Sheffield Children’s NHS Foundation Trust is encouraging staff to get talking about mental health as part of the nationwide Time to Talk Day (February 7).
Across the organisation staff were invited to take part in events about the importance of talking about mental health, with the intention of motivating more open conversations.
The national Time to Talk Day is organised by Time to Change, the campaign to change how we all think about and act on mental health problems, led by charities Mind and Rethink Mental Illness. Sheffield Children’s is also making sure that the opportunity to talk about mental health continues after the 7 February and is putting in place training for staff to provide support for anyone with mental health problems. Professional support is also available.
Staff at Sheffield Children’s will have a designated group of trusted colleagues to go to if they need some support and advice around mental health. The mental health first aiders, qualified through Mental Health First Aid England, are separate from previous support systems at the trust. They provide the chance for staff to speak confidentially to another member of staff separate from their team about any concerns, issues or simply for signposting to organisations around mental health.
Time to Talk Day aims to get as many people as possible talking about mental health. People can struggle to talk about mental health, so this year Time to Change is highlighting that there are lots of different ways to have a conversation about mental health. And you don’t have to be an expert to talk. At Sheffield Children’s the launch of the mental health first aiders is another step in the direction to encourage everyone to talk about mental health and support one another.
Since its launch in 2014, Time to Talk Day has sparked millions of conversations in schools, homes, workplaces, in the media and online, and attracted support from celebrities such as Freddie Flintoff, Stephen Fry and Frankie Bridge. Sheffield Children’s will join thousands of other groups, schools and members of the public, who will all be having conversations about mental health on Time to Talk Day.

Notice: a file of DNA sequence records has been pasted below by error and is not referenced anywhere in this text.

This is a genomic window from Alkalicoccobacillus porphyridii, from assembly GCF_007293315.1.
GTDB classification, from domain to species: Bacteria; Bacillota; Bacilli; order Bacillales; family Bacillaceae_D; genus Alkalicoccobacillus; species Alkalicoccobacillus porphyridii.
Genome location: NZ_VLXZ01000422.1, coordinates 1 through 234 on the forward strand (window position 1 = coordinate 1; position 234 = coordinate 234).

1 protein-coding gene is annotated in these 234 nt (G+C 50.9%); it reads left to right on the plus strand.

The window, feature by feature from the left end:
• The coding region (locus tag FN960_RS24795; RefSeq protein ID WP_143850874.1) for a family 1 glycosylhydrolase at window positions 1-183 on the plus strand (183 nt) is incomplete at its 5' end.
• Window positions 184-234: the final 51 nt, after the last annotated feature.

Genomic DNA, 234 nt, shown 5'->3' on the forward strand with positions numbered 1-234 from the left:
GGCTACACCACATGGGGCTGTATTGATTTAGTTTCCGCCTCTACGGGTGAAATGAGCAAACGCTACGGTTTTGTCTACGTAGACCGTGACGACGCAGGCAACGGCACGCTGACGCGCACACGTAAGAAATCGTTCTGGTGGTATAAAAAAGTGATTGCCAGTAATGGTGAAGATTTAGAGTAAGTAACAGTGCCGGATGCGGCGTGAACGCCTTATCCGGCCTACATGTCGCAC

John Somers, Chief Executive of Sheffield Children’s NHS Foundation Trust said: “I am really proud of the team of mental health first aiders here at Sheffield Children’s. We are taking part in Time to Talk Day because mental health is a topic that we should all feel able to talk about. Having these all important conversations can make a big difference to many people and our support team now available to staff is invaluable.”
Jo Loughran, Director of Time to Change, said: “Mental health problems are common and can affect any one of us, yet too often people are afraid to talk openly about mental health for fear of being judged. There are lots of different ways to have a conversation about mental health. And you don’t have to be an expert to talk. Whether you’re talking on a walk, or listening over a cuppa, your chat can make a big difference. However you do it, make a conversation about mental health this Time to Talk Day.”
One in four of us will experience a mental health problem in any given year, but many of us are too afraid to talk about it. Starting a conversation about mental health might seem daunting but simply sending a text, checking in on a friend or sharing something on social media can break the ice. More tips can be found at the Time to Talk website.
For information about Time to Talk Day and how you can get involved please visit the Time to Talk website.